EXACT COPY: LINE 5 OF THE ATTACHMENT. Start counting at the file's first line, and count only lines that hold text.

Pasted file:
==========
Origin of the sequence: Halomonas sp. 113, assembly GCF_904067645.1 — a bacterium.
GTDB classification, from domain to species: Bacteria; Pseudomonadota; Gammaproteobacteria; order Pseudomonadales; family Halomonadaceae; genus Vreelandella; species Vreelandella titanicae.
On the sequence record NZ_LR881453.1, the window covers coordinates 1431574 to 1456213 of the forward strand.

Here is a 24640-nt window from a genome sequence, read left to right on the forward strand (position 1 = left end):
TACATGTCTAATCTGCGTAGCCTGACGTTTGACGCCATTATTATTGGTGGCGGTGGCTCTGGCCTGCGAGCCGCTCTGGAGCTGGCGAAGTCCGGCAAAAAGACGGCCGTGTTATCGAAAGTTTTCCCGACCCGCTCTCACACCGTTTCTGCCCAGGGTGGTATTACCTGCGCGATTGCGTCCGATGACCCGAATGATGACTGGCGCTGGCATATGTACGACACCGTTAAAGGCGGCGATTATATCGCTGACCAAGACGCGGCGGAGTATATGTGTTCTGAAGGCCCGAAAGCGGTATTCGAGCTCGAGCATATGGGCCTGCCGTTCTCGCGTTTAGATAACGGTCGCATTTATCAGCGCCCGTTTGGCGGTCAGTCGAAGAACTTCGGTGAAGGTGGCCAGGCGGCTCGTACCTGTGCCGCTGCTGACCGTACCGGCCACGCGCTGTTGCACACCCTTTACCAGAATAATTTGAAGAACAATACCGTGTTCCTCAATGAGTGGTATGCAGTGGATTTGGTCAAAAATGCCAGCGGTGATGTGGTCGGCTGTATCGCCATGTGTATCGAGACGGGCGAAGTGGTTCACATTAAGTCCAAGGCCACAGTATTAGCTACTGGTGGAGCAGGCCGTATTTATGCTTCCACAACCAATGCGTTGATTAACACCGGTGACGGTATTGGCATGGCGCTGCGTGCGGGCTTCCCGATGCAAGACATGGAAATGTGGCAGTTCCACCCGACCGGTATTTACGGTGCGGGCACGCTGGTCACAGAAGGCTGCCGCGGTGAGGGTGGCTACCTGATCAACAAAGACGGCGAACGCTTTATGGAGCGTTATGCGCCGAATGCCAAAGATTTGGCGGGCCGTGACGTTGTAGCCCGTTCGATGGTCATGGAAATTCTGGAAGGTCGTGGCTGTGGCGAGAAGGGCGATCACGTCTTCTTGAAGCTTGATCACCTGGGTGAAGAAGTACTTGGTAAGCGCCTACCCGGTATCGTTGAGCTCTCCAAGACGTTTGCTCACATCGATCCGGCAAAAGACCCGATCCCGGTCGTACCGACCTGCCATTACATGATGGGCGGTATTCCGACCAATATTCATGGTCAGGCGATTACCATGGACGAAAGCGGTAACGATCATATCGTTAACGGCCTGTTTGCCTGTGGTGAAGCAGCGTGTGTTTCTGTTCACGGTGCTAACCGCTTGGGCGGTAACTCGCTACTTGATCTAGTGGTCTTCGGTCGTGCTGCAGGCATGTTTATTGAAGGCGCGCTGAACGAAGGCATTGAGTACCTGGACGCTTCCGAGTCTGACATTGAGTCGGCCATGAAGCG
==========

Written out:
TACATGTCTAATCTGCGTAGCCTGACGTTTGACGCCATTATTATTGGTGGCGGTGGCTCTGGCCTGCGAGCCGCTCTGGAGCTGGCGAAGTCCGGCAAAAAGACGGCCGTGTTATCGAAAGTTTTCCCGACCCGCTCTCACACCGTTTCTGCCCAGGGTGGTATTACCTGCGCGATTGCGTCCGATGACCCGAATGATGACTGGCGCTGGCATATGTACGACACCGTTAAAGGCGGCGATTATATCGCTGACCAAGACGCGGCGGAGTATATGTGTTCTGAAGGCCCGAAAGCGGTATTCGAGCTCGAGCATATGGGCCTGCCGTTCTCGCGTTTAGATAACGGTCGCATTTATCAGCGCCCGTTTGGCGGTCAGTCGAAGAACTTCGGTGAAGGTGGCCAGGCGGCTCGTACCTGTGCCGCTGCTGACCGTACCGGCCACGCGCTGTTGCACACCCTTTACCAGAATAATTTGAAGAACAATACCGTGTTCCTCAATGAGTGGTATGCAGTGGATTTGGTCAAAAATGCCAGCGGTGATGTGGTCGGCTGTATCGCCATGTGTATCGAGACGGGCGAAGTGGTTCACATTAAGTCCAAGGCCACAGTATTAGCTACTGGTGGAGCAGGCCGTATTTATGCTTCCACAACCAATGCGTTGATTAACACCGGTGACGGTATTGGCATGGCGCTGCGTGCGGGCTTCCCGATGCAAGACATGGAAATGTGGCAGTTCCACCCGACCGGTATTTACGGTGCGGGCACGCTGGTCACAGAAGGCTGCCGCGGTGAGGGTGGCTACCTGATCAACAAAGACGGCGAACGCTTTATGGAGCGTTATGCGCCGAATGCCAAAGATTTGGCGGGCCGTGACGTTGTAGCCCGTTCGATGGTCATGGAAATTCTGGAAGGTCGTGGCTGTGGCGAGAAGGGCGATCACGTCTTCTTGAAGCTTGATCACCTGGGTGAAGAAGTACTTGGTAAGCGCCTACCCGGTATCGTTGAGCTCTCCAAGACGTTTGCTCACATCGATCCGGCAAAAGACCCGATCCCGGTCGTACCGACCTGCCATTACATGATGGGCGGTATTCCGACCAATATTCATGGTCAGGCGATTACCATGGACGAAAGCGGTAACGATCATATCGTTAACGGCCTGTTTGCCTGTGGTGAAGCAGCGTGTGTTTCTGTTCACGGTGCTAACCGCTTGGGCGGTAACTCGCTACTTGATCTAGTGGTCTTCGGTCGTGCTGCAGGCATGTTTATTGAAGGCGCGCTGAACGAAGGCATTGAGTACCTGGACGCTTCCGAGTCTGACATTGAGTCGGCCATGAAGCG